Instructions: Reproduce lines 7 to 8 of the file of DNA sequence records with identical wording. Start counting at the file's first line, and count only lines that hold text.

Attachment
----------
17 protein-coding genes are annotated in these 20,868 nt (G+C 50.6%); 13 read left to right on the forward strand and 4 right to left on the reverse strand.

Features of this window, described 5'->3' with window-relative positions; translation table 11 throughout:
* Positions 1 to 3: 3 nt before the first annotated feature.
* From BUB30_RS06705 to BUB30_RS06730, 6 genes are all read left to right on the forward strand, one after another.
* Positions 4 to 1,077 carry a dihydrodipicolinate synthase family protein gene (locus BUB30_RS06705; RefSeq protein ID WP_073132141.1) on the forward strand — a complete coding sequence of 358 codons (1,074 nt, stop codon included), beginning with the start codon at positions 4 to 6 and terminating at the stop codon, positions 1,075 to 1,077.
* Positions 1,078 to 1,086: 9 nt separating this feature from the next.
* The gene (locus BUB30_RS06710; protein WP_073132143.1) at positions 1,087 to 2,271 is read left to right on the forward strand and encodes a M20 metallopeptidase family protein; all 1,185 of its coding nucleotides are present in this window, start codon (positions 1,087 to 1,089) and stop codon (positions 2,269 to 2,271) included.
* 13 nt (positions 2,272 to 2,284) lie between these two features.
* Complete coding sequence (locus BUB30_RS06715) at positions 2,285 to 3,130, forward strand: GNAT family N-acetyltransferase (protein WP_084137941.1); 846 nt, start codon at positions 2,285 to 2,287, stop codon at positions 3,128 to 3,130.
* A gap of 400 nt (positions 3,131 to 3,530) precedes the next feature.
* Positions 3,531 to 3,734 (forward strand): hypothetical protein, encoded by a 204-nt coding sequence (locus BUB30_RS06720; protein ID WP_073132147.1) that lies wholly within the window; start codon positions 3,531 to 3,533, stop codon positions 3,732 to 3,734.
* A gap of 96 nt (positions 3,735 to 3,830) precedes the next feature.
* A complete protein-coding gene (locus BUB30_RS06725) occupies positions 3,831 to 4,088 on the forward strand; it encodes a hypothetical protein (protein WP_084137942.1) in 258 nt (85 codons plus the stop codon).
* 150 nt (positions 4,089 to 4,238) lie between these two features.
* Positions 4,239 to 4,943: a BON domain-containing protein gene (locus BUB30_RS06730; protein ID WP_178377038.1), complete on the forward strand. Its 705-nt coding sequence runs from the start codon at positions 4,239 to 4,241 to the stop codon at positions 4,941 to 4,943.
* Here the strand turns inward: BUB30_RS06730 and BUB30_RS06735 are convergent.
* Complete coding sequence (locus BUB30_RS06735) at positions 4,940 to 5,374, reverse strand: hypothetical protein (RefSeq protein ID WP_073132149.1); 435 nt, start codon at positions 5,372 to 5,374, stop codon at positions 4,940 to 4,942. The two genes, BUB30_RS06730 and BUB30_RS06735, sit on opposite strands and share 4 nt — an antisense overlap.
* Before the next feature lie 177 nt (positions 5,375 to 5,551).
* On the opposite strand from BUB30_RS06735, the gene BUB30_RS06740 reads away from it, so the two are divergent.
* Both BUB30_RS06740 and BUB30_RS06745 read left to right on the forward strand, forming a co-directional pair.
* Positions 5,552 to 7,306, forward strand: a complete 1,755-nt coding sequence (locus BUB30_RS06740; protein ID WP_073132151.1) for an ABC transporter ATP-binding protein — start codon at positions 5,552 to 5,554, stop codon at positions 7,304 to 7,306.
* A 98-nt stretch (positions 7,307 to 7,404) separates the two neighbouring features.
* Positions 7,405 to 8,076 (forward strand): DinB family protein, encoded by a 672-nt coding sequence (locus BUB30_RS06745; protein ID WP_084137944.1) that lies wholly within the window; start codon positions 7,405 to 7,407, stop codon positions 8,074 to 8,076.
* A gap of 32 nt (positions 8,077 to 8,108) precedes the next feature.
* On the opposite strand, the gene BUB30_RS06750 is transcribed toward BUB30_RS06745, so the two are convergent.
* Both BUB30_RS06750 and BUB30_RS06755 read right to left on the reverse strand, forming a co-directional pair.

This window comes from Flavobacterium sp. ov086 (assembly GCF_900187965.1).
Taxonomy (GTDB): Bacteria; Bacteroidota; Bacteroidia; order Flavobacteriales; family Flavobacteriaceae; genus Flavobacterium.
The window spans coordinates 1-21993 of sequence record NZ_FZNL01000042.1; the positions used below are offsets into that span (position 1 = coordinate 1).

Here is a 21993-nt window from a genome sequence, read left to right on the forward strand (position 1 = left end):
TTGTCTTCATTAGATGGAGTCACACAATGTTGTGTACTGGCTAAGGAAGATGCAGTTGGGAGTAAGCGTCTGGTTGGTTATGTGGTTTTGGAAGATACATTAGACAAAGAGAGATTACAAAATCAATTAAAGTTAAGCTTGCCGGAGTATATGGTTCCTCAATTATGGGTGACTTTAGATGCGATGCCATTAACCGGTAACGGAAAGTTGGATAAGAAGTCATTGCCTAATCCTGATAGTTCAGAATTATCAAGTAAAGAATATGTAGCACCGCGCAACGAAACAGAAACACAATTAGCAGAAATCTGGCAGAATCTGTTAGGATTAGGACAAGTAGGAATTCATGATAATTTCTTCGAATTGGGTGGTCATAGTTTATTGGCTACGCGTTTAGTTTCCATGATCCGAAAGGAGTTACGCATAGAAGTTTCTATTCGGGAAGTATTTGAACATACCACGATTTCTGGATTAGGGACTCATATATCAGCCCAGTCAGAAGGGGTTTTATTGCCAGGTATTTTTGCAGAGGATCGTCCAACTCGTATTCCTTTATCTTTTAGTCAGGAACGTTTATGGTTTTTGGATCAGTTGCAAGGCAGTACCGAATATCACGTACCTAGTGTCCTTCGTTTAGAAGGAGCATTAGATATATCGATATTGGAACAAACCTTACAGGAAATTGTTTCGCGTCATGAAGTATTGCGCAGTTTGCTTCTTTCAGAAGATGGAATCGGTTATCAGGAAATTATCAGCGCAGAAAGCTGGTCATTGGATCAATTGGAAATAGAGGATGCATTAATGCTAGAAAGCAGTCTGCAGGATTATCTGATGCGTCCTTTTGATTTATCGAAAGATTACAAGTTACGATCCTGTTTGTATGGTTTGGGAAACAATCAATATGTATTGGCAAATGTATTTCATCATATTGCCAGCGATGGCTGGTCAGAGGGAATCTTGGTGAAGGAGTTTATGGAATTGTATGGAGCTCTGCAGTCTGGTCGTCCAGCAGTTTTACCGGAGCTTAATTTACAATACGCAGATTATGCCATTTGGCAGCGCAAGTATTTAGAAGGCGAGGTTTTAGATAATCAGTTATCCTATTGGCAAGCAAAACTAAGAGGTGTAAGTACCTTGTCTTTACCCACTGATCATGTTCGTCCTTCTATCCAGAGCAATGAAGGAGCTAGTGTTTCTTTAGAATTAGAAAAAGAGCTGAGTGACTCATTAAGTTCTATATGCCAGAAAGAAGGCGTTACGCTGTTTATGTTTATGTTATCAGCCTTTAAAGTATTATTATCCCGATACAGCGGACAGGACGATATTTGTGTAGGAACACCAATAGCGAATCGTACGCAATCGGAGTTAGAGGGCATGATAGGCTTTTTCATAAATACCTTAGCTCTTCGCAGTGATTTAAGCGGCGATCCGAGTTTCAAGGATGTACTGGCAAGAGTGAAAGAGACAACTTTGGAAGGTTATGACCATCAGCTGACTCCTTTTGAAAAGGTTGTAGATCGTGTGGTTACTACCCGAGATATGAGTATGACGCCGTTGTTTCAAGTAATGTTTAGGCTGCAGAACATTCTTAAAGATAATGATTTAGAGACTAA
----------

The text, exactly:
* The gene (locus BUB30_RS06710; protein WP_073132143.1) at positions 1,087 to 2,271 is read left to right on the forward strand and encodes a M20 metallopeptidase family protein; all 1,185 of its coding nucleotides are present in this window, start codon (positions 1,087 to 1,089) and stop codon (positions 2,269 to 2,271) included.
* 13 nt (positions 2,272 to 2,284) lie between these two features.